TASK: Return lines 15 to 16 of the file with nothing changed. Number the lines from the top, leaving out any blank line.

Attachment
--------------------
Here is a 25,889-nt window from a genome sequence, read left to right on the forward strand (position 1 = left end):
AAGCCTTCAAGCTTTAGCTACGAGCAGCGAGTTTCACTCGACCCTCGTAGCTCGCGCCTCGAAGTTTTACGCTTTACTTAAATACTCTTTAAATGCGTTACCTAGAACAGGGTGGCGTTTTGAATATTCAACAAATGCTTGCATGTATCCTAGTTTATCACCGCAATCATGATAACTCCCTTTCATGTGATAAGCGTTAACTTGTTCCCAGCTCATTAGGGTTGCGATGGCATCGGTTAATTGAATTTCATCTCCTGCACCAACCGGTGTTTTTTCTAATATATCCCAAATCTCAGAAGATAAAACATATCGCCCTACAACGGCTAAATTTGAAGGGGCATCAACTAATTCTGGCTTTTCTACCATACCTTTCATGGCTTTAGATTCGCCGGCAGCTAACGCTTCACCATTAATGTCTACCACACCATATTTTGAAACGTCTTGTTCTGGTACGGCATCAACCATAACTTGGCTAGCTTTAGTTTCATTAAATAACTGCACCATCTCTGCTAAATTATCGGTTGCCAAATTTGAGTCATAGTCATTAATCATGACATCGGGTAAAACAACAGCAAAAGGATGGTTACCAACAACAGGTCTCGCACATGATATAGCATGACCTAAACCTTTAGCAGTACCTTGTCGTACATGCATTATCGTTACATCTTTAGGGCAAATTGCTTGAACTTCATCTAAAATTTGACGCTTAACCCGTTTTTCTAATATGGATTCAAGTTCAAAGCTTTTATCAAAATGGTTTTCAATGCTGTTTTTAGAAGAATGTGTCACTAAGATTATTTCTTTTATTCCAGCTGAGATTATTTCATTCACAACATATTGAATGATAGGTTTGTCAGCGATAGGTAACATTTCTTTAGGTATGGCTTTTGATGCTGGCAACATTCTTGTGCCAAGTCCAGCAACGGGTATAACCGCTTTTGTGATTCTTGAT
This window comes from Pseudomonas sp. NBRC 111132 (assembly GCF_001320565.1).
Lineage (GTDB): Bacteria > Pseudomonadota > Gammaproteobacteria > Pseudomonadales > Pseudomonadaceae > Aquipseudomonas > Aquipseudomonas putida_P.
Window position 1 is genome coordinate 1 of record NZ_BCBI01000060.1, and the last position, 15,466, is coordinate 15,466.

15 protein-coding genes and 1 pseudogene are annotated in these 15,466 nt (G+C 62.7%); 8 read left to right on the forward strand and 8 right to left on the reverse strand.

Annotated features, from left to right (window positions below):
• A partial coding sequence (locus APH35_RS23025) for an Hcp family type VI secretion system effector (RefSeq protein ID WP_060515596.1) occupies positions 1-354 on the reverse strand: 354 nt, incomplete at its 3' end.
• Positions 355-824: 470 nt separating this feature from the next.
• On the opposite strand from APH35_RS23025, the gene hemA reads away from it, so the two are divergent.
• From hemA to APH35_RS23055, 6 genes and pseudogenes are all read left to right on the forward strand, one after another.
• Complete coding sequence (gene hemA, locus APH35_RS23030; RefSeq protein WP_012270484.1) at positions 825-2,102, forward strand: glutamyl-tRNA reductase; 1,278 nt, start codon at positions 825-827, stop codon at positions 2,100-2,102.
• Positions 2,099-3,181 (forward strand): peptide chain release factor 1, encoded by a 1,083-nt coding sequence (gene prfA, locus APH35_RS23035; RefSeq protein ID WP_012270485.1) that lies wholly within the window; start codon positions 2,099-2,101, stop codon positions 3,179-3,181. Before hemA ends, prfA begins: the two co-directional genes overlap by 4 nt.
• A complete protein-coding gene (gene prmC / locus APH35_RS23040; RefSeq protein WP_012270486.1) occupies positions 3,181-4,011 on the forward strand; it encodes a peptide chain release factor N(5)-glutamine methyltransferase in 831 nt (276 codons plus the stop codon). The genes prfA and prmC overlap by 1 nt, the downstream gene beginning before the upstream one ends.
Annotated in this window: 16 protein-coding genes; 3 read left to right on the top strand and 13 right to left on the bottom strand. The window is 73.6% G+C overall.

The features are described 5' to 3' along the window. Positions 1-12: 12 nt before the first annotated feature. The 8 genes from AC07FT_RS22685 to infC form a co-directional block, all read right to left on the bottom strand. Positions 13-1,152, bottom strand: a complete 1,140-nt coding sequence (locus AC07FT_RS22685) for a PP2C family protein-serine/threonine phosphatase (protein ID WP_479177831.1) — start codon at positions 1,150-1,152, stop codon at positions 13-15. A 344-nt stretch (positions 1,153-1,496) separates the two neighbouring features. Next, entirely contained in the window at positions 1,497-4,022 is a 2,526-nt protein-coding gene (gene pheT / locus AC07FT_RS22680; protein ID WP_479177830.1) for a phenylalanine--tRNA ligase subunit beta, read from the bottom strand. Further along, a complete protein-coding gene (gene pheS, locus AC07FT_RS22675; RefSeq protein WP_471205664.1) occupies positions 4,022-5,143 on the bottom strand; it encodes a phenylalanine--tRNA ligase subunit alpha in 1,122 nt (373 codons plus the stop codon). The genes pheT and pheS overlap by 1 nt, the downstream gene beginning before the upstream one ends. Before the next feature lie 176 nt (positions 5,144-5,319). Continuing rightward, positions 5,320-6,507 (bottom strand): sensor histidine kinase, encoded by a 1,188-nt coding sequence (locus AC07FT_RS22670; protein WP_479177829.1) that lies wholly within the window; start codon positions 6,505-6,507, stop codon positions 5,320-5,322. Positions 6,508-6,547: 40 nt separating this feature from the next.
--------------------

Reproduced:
Annotated in this window: 16 protein-coding genes; 3 read left to right on the top strand and 13 right to left on the bottom strand. The window is 73.6% G+C overall.

The features are described 5' to 3' along the window. Positions 1-12: 12 nt before the first annotated feature. The 8 genes from AC07FT_RS22685 to infC form a co-directional block, all read right to left on the bottom strand. Positions 13-1,152, bottom strand: a complete 1,140-nt coding sequence (locus AC07FT_RS22685) for a PP2C family protein-serine/threonine phosphatase (protein ID WP_479177831.1) — start codon at positions 1,150-1,152, stop codon at positions 13-15. A 344-nt stretch (positions 1,153-1,496) separates the two neighbouring features. Next, entirely contained in the window at positions 1,497-4,022 is a 2,526-nt protein-coding gene (gene pheT / locus AC07FT_RS22680; protein ID WP_479177830.1) for a phenylalanine--tRNA ligase subunit beta, read from the bottom strand. Further along, a complete protein-coding gene (gene pheS, locus AC07FT_RS22675; RefSeq protein WP_471205664.1) occupies positions 4,022-5,143 on the bottom strand; it encodes a phenylalanine--tRNA ligase subunit alpha in 1,122 nt (373 codons plus the stop codon). The genes pheT and pheS overlap by 1 nt, the downstream gene beginning before the upstream one ends. Before the next feature lie 176 nt (positions 5,144-5,319). Continuing rightward, positions 5,320-6,507 (bottom strand): sensor histidine kinase, encoded by a 1,188-nt coding sequence (locus AC07FT_RS22670; protein WP_479177829.1) that lies wholly within the window; start codon positions 6,505-6,507, stop codon positions 5,320-5,322. Positions 6,508-6,547: 40 nt separating this feature from the next.